Climate Governance archive
The EU environmental principles offer protection to our natural world. They act as guidance for judges and decision-makers, giving laws shape and meaning. But what will happen to the environmental principles after Brexit?
China’s Climate Envoy, the First Vice-President of the European Commission, the UN Environment Executive Director and the Canadian Minister of the Environment and Climate Change were among the speakers at an environmental roundtable last week.
Climate litigation is a lasting legacy of James Hansen’s historic testimony on human-induced global warming, 30 years ago on Saturday.
EU decision makers agreed on a disappointingly low overall renewable target for 2030 of 32%. It now remains to be seen what measures will be put in place to ensure that EU countries meet this target.
New climate research published directly links the level of atmospheric carbon dioxide – rather than mean global temperature – with the chance of more extreme weather events, furthering the case for litigation against businesses and governments shown to be ignoring climate risk in their decision-making.
The new science of attributing extreme weather events, such as last year’s devastating Hurricane Harvey, to climate change could become a key driver of litigation.
Shell has been served legal notice today after Friends of the Earth Netherlands took the first step in a court case over the oil giant’s climate record.
The world’s first national inquiry into the human rights impacts of climate change takes a crucial leap forward today, as the Philippines’ Commission on Human Rights hears evidence at a two-day hearing in Manila.
Plans for a huge opencast coal mine at Druridge Bay were today formally rejected by Communities Secretary Sajid Javid, on the basis that the environmental impact would be too significant.
The UK government must do more, faster, to meet its legally binding carbon reduction targets, according to the latest report from its advisors.
Lawyers and scientists met in London to discuss climate litigation, the challenges it poses for both disciplines, and how they could work together.
A few of ClientEarth’s staff went to the UN’s annual international climate conference, known as COP23. This is what we learned…
ExxonMobil, Shell, BP and 43 other multinationals have been summoned to appear at a climate change hearing by the Philippines’ Commission on Human Rights.
The government’s plan to meet its emissions reductions targets will soon finally see the light of day. What tests must the new strategy pass if it is to put UK emissions reductions back on track?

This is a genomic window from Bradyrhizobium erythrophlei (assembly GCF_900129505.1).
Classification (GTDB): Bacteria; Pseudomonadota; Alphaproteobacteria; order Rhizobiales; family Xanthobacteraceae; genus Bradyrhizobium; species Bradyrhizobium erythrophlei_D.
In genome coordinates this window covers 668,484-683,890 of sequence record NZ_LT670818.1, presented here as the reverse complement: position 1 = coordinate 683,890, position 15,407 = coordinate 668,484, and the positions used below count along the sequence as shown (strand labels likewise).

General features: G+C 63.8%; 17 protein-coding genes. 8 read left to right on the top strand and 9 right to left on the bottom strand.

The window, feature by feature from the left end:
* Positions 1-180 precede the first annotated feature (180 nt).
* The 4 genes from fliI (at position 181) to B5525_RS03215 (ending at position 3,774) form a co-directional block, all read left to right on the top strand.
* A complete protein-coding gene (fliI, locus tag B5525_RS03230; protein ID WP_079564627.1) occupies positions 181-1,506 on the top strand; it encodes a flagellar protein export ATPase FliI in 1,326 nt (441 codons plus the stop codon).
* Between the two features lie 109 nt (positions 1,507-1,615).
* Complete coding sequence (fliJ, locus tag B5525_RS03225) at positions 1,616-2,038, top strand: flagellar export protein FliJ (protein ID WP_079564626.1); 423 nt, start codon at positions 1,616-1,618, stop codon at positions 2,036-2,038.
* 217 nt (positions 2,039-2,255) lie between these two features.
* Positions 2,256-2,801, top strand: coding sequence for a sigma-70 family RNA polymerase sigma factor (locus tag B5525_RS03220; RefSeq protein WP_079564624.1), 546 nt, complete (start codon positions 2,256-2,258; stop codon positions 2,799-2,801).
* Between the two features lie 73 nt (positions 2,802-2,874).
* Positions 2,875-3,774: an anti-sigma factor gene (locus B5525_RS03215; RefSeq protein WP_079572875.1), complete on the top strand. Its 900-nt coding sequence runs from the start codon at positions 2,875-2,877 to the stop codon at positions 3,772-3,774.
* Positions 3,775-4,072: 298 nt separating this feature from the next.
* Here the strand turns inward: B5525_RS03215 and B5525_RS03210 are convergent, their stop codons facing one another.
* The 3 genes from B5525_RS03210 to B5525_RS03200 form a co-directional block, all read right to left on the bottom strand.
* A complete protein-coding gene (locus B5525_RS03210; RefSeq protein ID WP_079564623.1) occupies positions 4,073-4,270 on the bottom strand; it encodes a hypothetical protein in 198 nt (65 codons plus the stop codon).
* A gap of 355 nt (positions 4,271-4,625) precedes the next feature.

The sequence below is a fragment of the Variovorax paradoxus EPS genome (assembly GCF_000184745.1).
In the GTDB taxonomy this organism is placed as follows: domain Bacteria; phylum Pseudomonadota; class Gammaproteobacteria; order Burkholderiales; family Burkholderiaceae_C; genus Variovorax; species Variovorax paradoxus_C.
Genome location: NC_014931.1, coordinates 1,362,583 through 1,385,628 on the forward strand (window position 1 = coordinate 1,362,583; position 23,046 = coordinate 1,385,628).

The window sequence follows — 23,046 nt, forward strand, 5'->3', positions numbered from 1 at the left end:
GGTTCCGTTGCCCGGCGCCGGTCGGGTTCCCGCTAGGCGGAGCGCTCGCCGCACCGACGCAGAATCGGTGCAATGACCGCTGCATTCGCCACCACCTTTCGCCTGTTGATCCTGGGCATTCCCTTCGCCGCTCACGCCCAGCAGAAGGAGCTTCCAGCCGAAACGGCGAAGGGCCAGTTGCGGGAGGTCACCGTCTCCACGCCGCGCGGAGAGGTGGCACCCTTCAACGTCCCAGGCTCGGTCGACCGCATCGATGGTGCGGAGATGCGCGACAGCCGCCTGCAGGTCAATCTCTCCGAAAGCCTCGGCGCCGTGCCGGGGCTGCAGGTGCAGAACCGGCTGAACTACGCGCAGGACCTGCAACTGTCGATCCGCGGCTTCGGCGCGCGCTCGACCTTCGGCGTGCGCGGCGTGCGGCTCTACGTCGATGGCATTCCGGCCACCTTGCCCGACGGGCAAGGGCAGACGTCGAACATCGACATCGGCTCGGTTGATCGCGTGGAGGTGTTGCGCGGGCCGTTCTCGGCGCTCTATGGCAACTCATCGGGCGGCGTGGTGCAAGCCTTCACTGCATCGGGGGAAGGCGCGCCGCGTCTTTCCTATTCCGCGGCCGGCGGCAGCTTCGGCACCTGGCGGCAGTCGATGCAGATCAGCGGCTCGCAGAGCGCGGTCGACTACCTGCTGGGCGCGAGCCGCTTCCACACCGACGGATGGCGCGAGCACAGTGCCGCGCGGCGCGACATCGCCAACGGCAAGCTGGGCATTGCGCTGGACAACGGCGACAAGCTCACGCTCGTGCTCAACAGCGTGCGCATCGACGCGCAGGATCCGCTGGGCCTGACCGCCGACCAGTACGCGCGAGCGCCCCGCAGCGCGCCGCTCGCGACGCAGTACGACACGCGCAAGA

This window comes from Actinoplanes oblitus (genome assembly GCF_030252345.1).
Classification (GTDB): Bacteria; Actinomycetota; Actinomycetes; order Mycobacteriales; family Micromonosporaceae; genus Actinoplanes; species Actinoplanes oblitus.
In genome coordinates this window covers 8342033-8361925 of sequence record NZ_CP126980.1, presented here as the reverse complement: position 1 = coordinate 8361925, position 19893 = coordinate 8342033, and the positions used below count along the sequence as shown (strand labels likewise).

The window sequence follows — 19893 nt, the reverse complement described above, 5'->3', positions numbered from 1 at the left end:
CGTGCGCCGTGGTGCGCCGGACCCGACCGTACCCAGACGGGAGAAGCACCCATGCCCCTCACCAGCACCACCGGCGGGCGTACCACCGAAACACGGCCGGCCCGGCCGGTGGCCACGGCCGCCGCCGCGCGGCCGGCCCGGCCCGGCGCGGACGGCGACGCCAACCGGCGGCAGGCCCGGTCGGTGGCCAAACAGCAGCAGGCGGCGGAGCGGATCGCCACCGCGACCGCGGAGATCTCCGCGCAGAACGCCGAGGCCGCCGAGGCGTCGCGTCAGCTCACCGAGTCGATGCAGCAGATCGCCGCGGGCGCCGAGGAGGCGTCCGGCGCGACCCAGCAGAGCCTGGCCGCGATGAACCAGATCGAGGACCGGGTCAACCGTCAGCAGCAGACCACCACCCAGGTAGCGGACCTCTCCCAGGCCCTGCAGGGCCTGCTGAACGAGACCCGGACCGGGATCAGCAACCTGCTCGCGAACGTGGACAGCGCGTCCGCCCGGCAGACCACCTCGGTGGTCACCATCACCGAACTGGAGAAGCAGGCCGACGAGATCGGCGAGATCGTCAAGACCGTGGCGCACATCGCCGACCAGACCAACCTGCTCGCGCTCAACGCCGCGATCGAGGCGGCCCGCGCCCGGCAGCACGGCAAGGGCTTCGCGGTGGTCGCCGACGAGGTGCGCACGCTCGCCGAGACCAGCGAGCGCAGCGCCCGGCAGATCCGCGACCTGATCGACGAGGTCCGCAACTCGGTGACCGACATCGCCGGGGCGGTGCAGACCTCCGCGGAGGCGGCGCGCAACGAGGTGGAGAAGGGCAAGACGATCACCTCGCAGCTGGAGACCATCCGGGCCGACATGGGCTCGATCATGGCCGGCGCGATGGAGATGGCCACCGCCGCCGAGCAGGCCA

With Hurricane Harvey battering Texas, a new report by ClientEarth warns that governments and business may be increasingly at risk of litigation for failing to prevent foreseeable climate-related harm to people and infrastructure.
Three local governments have launched legal claims against 20 fossil fuel companies, seeking a contribution to their costs of adapting to rising sea levels.
A New Zealand law student is suing the country’s Minister for Climate Change over national emissions reduction targets.
ClientEarth has become one of the first foreign NGOs to receive an official registration in China, demonstrating the contribution it is making to environmental protection there.
US president Donald Trump is pulling the country out of the Paris climate change agreement, but climate action will continue globally and within the US.
Will President Trump pull the US out of the Paris Agreement? Rumour suggests he will, and world leaders are reportedly engaged in last-ditch diplomacy to prevent this.
ClientEarth has challenged the UK government over its continuing delay on publishing a new emissions reduction plan.
ClientEarth backs Mission 2020, a campaign launched today that aims to reach the climate turning point by 2020 by increasing ambition and urgency on climate action.
The executive order will have a major impact on environmental and climate change policy in the US.
The House of Lords Economic Affairs Select Committee last week released a report on the “Price of Power”. The report has been criticised on numerous grounds, but the common theme is that it exaggerates the price (in the broadest sense of the word) of renewable electricity.